Cheryl Laemmle's art relies on memory, childhood recollections
and fairy tales as inspiration for its dream like imagery and
melancholy moods. Her paintings often include faceless figures,
allegorical animals, still lifes and
landscapes. Laemmle describes her work as symbolist
because she uses images to tell the story of her childhood and
its impact on her life as an adult.
One of Cheryl Laemmle's most successful series is
called the "birch-bark" paintings. The series began in the early
1980s during a three-month stay in the Adirondack Mountains, one
of her first opportunities to return to the country after moving
to New York. This visit reminded her of summers spent during her
childhood with her grandparents in Ishpeming, Michigan, near Lake
The paintings in the birch-bark series almost always
include a faceless figure made of the wood from a birch tree. The
birch-bark figure represents a kind of self-portrait. The figure
may also draw its origins from Laemmle's grandfather, who used to
carve toys for her and her sister from the birch that grew in the
forests around Ishpeming. The paintings have a feeling of nostalgia
and perhaps sadness in remembering these days past. There are no
features on the face of the figure, but the entire figure is scattered
with knothole "eyes" that are natural characteristics of birch bark
but also could symbolize inner sight.
In The Outsiders, the figure seems to be
supported or maybe trapped between two oversized bird-like forms--perhaps
a woodpecker and bluebird. Again a reference is made to Laemmle's
grandfather's hobby of carving bird decoys. After the birch paintings,
she began a new series of these faceless decoys, or "lures," as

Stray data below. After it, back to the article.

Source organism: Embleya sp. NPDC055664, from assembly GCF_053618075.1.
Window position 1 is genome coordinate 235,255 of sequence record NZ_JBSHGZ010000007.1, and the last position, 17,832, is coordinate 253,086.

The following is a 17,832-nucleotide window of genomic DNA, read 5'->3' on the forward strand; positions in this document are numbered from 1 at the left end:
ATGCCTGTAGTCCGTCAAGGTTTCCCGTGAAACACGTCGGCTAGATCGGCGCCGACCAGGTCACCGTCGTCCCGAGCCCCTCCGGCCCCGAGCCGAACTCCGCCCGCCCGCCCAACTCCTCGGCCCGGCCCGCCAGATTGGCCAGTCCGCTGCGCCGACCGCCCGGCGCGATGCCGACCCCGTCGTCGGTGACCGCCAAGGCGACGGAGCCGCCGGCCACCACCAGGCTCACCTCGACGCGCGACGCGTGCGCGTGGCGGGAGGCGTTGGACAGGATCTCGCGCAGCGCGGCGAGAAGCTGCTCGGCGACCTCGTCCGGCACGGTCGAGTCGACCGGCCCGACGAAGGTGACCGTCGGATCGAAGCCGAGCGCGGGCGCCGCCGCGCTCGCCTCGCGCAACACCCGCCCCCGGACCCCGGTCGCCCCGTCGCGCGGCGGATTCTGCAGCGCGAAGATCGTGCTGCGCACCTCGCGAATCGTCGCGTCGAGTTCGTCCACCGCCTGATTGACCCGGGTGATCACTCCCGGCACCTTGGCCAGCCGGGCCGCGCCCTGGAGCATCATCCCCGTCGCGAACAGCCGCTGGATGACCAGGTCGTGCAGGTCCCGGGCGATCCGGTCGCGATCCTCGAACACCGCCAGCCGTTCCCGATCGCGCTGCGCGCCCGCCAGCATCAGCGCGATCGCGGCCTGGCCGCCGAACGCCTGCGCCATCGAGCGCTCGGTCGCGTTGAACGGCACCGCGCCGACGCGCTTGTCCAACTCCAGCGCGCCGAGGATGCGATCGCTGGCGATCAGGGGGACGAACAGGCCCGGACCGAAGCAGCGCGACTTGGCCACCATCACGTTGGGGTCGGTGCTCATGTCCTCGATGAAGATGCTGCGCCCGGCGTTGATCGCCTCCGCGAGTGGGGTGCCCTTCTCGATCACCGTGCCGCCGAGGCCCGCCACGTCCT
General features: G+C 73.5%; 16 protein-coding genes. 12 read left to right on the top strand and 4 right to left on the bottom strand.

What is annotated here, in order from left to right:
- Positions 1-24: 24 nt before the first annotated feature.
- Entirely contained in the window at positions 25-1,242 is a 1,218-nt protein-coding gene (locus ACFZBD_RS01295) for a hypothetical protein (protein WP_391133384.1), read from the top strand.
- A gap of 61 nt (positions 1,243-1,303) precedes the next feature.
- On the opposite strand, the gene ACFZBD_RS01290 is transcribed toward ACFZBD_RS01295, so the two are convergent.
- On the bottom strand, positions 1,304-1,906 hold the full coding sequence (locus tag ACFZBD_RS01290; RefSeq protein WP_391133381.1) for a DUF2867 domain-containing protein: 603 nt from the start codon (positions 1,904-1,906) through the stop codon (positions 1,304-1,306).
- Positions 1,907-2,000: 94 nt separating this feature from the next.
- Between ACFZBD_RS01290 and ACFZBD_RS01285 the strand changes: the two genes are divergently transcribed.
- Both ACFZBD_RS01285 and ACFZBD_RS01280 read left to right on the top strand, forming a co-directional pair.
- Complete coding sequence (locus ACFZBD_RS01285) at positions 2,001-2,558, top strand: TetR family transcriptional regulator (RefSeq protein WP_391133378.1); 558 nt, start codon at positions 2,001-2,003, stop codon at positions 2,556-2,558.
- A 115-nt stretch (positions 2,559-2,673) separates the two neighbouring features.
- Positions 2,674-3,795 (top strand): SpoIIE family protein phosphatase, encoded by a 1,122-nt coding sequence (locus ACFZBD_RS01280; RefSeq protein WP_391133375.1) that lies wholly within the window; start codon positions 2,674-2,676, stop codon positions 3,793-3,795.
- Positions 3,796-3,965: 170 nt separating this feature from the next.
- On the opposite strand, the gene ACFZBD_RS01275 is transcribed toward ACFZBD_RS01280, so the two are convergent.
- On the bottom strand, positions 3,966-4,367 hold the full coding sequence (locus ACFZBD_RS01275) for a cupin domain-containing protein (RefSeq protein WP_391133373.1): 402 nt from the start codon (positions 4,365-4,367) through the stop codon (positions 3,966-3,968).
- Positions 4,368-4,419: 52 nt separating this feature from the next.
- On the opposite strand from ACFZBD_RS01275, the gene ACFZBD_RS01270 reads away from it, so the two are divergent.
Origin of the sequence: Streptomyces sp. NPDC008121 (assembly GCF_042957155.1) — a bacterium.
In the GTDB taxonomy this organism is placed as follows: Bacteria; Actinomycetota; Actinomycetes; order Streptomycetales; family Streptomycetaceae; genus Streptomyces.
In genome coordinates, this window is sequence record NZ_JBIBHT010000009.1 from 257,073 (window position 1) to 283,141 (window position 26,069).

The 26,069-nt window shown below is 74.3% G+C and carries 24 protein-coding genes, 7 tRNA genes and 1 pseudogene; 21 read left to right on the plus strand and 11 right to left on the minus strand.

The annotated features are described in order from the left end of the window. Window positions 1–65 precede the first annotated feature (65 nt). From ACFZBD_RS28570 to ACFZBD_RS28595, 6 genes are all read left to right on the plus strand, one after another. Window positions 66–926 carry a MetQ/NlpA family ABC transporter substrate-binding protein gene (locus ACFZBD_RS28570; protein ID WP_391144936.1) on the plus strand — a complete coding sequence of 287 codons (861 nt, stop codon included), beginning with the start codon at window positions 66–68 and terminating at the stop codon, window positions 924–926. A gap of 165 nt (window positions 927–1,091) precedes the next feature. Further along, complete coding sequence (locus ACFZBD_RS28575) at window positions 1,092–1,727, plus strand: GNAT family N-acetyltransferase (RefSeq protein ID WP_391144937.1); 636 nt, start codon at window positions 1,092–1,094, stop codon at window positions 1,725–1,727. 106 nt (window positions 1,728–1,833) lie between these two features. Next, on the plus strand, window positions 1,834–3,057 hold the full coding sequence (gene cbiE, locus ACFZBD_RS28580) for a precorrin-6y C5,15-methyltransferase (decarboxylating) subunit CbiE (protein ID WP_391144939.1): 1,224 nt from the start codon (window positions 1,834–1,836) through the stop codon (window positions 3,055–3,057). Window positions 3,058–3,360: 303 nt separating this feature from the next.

the artist calls them. The purpose of a decoy--to lure and trap
live animals--leads to speculation their significance in Laemmle's
Another avenue of interpretation for these paintings,
may be Cheryl Laemmle's strong concerns about the environment. The
vast, empty landscape and the strange out-of-scale birdhouse, sitting
on the rock, remind us of similar dreamlike spaces in the work of
Yves Tanguy or Kay Sage, but here may also refer to the depletion
of natural resources by earth's inhabitants.
Cheryl Laemmle's paintings, while carefully and clearly
painted, remain mysterious. They tell a private story about Laemmle's
life, memories, and struggles, while at the same time leading us
to speculate about our own dreams, emotions, and memories.
the quality of an image, mythical figure, or story that refers to
something else entirely--usually large concepts such as good and
evil or the human condition.
practice of using something, usually an object or sign, to represent
something else, usually intangible, such as an idea or concept.
--An artist uses symbolism in their work.
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